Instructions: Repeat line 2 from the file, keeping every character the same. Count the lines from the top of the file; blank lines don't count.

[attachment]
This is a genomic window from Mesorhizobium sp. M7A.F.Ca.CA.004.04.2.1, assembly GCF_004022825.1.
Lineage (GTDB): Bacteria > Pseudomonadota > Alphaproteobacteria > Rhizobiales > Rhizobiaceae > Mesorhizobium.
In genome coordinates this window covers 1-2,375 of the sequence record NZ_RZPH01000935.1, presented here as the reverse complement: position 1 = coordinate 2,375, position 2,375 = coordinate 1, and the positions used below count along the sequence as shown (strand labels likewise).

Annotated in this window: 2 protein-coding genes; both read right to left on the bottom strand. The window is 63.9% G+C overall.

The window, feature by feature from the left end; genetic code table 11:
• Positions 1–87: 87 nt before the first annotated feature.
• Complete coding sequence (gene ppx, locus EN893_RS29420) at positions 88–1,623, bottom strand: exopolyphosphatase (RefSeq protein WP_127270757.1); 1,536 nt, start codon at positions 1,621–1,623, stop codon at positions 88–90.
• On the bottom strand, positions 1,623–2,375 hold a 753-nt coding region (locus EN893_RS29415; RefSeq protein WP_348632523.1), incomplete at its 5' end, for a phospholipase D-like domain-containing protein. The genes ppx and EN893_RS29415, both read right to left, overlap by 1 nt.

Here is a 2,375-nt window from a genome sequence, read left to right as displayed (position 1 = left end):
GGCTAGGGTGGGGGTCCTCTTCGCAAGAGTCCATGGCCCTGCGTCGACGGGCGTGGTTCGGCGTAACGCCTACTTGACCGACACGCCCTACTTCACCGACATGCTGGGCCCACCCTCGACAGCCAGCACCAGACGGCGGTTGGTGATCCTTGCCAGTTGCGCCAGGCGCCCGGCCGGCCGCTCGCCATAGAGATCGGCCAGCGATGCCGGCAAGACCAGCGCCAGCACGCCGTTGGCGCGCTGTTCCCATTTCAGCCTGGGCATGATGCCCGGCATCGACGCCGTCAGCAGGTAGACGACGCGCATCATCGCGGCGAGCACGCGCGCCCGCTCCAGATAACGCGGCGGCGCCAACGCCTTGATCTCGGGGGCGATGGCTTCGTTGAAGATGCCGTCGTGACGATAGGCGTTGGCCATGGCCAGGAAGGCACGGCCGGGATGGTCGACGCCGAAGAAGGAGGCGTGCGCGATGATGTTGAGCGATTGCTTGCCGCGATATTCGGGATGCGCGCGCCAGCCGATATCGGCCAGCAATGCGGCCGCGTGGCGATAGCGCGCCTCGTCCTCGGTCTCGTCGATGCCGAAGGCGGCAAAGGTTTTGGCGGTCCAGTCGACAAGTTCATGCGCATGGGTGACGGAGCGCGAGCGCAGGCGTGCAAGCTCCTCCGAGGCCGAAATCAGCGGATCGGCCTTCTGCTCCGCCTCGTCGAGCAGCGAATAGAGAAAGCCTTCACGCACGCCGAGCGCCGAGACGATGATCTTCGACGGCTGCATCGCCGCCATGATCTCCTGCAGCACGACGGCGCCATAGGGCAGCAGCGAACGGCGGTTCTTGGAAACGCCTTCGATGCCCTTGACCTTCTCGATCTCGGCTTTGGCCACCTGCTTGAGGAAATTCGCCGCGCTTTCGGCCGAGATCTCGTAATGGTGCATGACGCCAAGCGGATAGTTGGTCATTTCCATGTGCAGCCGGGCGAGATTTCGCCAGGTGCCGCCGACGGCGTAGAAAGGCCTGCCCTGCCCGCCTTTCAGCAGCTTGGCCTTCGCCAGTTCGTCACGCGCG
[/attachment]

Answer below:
Lineage (GTDB): Bacteria > Pseudomonadota > Alphaproteobacteria > Rhizobiales > Rhizobiaceae > Mesorhizobium.